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Chapter II.3
While in each other's arms entranced They lay,
They blessed the night, and curst the coming day.
The burst of transport was past: Ambrosio's lust was satisfied; Pleasure fled, and Shame
usurped her seat in his bosom. Confused and terrified at his weakness, He drew himself
from Matilda's arms. His perjury presented itself before him: He reflected on the scene
which had just been acted, and trembled at the consequences of a discovery. He looked
forward with horror; His heart was despondent, and became the abode of satiety and
disgust. He avoided the eyes of his Partner in frailty; A melancholy silence prevailed,
during which Both seemed busied with disagreable reflections.
Matilda was the first to break it. She took his hand gently, and pressed it to her burning
'Ambrosio!' She murmured in a soft and trembling voice.
The Abbot started at the sound. He turned his eyes upon Matilda's: They were filled with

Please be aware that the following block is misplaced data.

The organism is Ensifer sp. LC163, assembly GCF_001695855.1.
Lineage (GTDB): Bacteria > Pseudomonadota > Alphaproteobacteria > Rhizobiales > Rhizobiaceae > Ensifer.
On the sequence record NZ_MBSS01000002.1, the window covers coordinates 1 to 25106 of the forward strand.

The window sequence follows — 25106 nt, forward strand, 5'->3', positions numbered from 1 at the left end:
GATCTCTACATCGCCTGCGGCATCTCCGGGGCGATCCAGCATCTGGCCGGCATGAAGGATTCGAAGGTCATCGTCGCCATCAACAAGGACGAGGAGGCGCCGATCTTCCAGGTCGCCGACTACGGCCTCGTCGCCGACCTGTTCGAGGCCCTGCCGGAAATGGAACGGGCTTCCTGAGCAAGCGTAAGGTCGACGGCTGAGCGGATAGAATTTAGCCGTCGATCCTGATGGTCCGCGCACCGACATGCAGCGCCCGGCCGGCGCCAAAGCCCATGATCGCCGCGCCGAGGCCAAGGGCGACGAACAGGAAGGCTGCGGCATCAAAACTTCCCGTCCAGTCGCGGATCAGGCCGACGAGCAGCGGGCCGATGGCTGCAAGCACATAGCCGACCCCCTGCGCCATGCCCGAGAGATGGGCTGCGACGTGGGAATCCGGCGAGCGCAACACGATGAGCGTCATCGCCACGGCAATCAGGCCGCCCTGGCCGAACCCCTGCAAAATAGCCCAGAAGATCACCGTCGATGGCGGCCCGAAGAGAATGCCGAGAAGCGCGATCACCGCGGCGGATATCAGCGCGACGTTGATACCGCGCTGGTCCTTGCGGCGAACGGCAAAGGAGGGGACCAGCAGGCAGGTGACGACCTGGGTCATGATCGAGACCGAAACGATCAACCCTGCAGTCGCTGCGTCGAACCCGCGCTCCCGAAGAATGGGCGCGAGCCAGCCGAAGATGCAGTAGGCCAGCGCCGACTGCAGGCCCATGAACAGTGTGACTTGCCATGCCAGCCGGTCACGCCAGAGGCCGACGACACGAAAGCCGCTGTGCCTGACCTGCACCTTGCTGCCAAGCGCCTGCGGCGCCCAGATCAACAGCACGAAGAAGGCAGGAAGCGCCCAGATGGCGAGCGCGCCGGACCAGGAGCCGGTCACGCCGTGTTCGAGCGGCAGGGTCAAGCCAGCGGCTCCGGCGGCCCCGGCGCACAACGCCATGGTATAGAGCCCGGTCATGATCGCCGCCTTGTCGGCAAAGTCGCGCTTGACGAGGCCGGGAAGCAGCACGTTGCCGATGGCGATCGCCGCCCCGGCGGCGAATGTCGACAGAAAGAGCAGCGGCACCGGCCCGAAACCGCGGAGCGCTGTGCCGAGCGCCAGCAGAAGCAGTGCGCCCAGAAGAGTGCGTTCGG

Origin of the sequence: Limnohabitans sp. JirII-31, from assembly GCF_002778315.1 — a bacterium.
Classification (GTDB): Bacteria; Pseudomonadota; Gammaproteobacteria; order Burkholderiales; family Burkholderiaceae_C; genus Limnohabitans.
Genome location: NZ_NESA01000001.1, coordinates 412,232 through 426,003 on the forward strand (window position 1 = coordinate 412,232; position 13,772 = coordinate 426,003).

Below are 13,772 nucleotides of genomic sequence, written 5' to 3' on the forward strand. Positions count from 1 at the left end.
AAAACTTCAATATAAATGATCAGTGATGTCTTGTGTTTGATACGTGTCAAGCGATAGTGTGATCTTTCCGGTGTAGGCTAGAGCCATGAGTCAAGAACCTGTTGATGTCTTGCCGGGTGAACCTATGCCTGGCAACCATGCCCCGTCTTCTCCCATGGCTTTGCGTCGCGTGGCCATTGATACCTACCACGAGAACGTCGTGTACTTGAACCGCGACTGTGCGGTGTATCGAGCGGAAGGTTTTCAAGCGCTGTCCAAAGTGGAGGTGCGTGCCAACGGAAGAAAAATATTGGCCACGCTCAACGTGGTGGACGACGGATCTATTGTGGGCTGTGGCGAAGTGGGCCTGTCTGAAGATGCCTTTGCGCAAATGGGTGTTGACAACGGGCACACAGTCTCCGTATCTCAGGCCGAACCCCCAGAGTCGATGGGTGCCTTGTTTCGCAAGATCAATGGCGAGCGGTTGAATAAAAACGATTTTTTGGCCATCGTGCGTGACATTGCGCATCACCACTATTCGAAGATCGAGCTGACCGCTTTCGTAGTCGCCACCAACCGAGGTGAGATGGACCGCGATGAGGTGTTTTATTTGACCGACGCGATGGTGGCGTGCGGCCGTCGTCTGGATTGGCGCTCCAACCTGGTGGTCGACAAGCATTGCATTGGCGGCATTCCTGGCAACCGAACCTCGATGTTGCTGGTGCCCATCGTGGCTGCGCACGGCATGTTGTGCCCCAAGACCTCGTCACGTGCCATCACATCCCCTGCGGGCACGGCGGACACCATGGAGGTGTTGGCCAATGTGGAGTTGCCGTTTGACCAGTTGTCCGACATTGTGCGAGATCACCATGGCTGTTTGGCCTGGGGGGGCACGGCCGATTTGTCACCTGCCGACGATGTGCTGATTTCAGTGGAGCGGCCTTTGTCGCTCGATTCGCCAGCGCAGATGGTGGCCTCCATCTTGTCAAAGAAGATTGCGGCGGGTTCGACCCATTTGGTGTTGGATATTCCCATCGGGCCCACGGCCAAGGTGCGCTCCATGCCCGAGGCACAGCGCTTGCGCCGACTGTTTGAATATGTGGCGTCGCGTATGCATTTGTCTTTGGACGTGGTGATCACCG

tears; Her cheeks were covered with blushes, and her supplicating looks seemed to solicit
his compassion.
'Dangerous Woman!' said He; 'Into what an abyss of misery have you plunged me!
Should your sex be discovered, my honour, nay my life, must pay for the pleasure of a
few moments. Fool that I was, to trust myself to your seductions! What can now be done?
How can my offence be expiated? What atonement can purchase the pardon of my crime?
Wretched Matilda, you have destroyed my quiet for ever!'
'To me these reproaches, Ambrosio? To me, who have sacrificed for you the world's
pleasures, the luxury of wealth, the delicacy of sex, my Friends, my fortune, and my
fame? What have you lost, which I preserved? Have _I_ not shared in YOUR guilt? Have
YOU not shared in MY pleasure? Guilt, did I say? In what consists ours, unless in the
opinion of an ill-judging World? Let that World be ignorant of them, and our joys
become divine and blameless! Unnatural were your vows of Celibacy; Man was not
created for such a state; And were Love a crime, God never would have made it so sweet,
so irresistible! Then banish those clouds from your brow, my Ambrosio! Indulge in those
pleasures freely, without which life is a worthless gift: Cease to reproach me with having
taught you what is bliss, and feel equal transports with the Woman who adores you!'
As She spoke, her eyes were filled with a delicious languor. Her bosom panted: She
twined her arms voluptuously round him, drew him towards her, and glewed her lips to
his. Ambrosio again raged with desire: The die was thrown: His vows were already